AN HILARIOUS new comedy about a not-so-funny subject is set to take to the stage next month.
Three’s A Shroud, written by Stephen Large, lifts the lid on the funeral business and promises to provide plenty of laughs for theatre-goers when it opens at the Waterfront Hall on October 4.
For generations Catholic undertakers in Belfast have buried Catholics and Protestant undertakers have buried Protestants. However, when veteran undertaker, Gerry McSorley, finds his Catholic customers being stolen by young Protestant rival, Basil Gray, an undertaker war breaks out. It gets worse when Polish woman, Irena Bukowski’s cut-price new age, interdenominational funeral home usurps them both.
Directed by West Belfast’s very own Martin Lynch and produced by GBL Productions, Three’s A Shroud is brought to life by a fabulous cast.
The Andersonstown News met with Matthew McElhinney who plays Simon, a wannabe rapper who is also funeral director Gerry McSorley’s sidekick.
“The relationship between my character and Gerry McSorley is quite interesting,” says Matthew. “Simon wants to be a rapper, he has no interest in dead bodies, but that doesn’t stop him from trying to bring Gerry’s business into the twenty first century by putting ads on social media.
“He tries to introduce an app that allows you to track your loved ones, almost like tracking a pizza. He also tries to get Mr McSorley to live stream funeral services.”
The cast are currently in rehearals and things are going well.
Matthew added: “Six days a week rehearsing when you’ve only three weeks before the play starts really isn’t very long. We are going to be flat out, but like anything else if you rehearse it enough times it’ll sink in.”
The cast and crew took to the city centre last week where they carried a real coffin, followed by a hearse.
“PJ Brown’s from the Falls Road loaned us a hearse and a coffin, we can’t thank them enough, it really brought the play to life – pardon the pun,” laughed Matthew. “Their help and generously was greatly appreciated by us all.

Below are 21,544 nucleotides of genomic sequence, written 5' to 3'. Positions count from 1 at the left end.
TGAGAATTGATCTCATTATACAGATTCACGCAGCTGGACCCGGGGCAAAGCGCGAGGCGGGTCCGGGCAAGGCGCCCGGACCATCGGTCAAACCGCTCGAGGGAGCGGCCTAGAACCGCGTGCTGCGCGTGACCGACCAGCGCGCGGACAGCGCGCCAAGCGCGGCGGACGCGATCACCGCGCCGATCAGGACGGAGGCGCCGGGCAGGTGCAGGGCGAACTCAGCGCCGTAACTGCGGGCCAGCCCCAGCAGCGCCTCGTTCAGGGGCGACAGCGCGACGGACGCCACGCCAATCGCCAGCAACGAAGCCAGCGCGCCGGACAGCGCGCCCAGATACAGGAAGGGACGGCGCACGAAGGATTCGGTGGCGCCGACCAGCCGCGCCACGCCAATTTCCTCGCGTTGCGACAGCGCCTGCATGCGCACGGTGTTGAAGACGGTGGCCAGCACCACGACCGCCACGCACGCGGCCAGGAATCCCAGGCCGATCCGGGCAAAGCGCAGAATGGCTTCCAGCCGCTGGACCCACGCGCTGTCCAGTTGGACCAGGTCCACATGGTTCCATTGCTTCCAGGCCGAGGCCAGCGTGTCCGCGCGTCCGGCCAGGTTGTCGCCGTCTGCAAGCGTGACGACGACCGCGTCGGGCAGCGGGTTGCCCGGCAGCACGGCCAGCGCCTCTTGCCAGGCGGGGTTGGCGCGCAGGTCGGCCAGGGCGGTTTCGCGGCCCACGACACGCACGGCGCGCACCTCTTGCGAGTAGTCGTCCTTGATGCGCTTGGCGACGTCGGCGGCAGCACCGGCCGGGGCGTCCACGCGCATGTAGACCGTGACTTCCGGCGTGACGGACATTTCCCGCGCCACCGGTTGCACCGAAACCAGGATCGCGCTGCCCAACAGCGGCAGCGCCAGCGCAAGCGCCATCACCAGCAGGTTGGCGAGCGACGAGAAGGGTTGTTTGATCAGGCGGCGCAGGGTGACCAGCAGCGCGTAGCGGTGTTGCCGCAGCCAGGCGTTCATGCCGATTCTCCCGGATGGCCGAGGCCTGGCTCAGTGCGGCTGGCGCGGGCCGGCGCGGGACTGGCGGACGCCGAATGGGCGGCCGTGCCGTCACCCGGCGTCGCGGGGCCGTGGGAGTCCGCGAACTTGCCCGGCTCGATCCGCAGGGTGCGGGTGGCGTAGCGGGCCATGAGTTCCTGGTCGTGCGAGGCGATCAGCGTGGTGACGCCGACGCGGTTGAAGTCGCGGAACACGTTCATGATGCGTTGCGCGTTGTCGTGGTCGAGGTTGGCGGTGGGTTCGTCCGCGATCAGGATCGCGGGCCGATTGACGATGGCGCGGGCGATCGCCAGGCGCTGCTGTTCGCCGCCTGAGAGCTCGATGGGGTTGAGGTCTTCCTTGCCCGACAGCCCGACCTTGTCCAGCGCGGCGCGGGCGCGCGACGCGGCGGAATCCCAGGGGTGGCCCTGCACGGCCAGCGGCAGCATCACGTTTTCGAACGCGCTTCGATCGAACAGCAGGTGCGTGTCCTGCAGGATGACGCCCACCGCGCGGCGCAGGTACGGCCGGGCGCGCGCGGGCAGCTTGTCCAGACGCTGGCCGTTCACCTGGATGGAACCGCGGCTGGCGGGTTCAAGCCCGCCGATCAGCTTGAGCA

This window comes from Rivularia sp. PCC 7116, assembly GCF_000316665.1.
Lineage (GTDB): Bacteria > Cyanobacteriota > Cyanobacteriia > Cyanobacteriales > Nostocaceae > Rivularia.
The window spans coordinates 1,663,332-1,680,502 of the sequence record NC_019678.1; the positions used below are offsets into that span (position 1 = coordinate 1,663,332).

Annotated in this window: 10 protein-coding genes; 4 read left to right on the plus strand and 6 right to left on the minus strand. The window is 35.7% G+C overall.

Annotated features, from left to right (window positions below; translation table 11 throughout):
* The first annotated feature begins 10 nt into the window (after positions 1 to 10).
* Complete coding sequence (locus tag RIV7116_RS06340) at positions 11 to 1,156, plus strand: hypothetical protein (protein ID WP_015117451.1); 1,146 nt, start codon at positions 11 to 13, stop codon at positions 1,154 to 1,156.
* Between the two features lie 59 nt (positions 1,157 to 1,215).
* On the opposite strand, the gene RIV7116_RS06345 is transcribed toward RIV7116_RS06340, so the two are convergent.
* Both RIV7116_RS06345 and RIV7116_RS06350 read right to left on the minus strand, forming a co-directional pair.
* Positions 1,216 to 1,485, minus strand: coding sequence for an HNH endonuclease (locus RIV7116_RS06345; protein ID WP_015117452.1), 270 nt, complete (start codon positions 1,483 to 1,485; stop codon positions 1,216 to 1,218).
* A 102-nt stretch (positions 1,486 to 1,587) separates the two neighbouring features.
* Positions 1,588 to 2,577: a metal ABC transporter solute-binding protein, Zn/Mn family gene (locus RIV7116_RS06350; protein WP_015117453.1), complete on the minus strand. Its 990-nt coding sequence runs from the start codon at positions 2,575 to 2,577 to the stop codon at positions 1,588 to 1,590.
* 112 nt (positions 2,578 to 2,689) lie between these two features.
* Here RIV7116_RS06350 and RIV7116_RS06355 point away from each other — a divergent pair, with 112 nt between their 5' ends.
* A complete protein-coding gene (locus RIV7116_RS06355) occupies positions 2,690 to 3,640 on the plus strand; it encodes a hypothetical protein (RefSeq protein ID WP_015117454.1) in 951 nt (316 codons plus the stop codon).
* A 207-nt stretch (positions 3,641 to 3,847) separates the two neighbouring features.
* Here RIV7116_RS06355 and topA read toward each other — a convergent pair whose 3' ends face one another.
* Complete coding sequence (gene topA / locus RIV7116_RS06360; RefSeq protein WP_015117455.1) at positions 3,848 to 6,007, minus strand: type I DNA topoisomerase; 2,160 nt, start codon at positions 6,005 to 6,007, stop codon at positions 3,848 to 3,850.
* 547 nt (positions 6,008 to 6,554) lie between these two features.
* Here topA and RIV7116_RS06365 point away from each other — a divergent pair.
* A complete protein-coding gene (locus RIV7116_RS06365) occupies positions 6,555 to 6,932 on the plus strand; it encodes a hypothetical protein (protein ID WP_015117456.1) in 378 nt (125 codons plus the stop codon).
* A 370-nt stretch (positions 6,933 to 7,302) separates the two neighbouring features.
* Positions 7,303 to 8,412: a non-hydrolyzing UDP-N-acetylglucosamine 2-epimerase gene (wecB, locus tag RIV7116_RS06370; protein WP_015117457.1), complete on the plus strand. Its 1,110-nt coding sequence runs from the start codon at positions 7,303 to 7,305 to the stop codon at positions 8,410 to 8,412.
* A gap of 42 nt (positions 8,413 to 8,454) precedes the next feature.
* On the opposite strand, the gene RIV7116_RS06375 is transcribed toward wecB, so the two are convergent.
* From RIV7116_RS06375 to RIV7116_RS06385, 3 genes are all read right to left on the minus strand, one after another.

“We were walking around Corn Market carrying a coffin and we did a wee bit for a video which we will be putting out shortly, it was a great experience.”
Although death is a subject that makes us uncomfortable, Three’s A Shroud tells the funny side of something that none of us will be a stranger to.
“When we were in Corn Market with the coffin and hearse a lot of people came over enquiring if it was a real funeral. Some people were blessing themselves, people were offering their condolences, we felt a bit bad,” said Matthew.
“But you know what people from this part of the world are like, we can’t take ourselves seriously for too long and we always end up having great craic at wakes and funerals.
“The subject of death is handled very well in the play. There are a few poignant scenes but it’s mostly a barrel of laughs. You do get to see the emotions of the characters throughout the course of the play as well as a few wee shockers.”
Tickets for Three’s A Shroud (4 October-21 October) are available now by calling 02890 334455 or online at www.waterfront.co.uk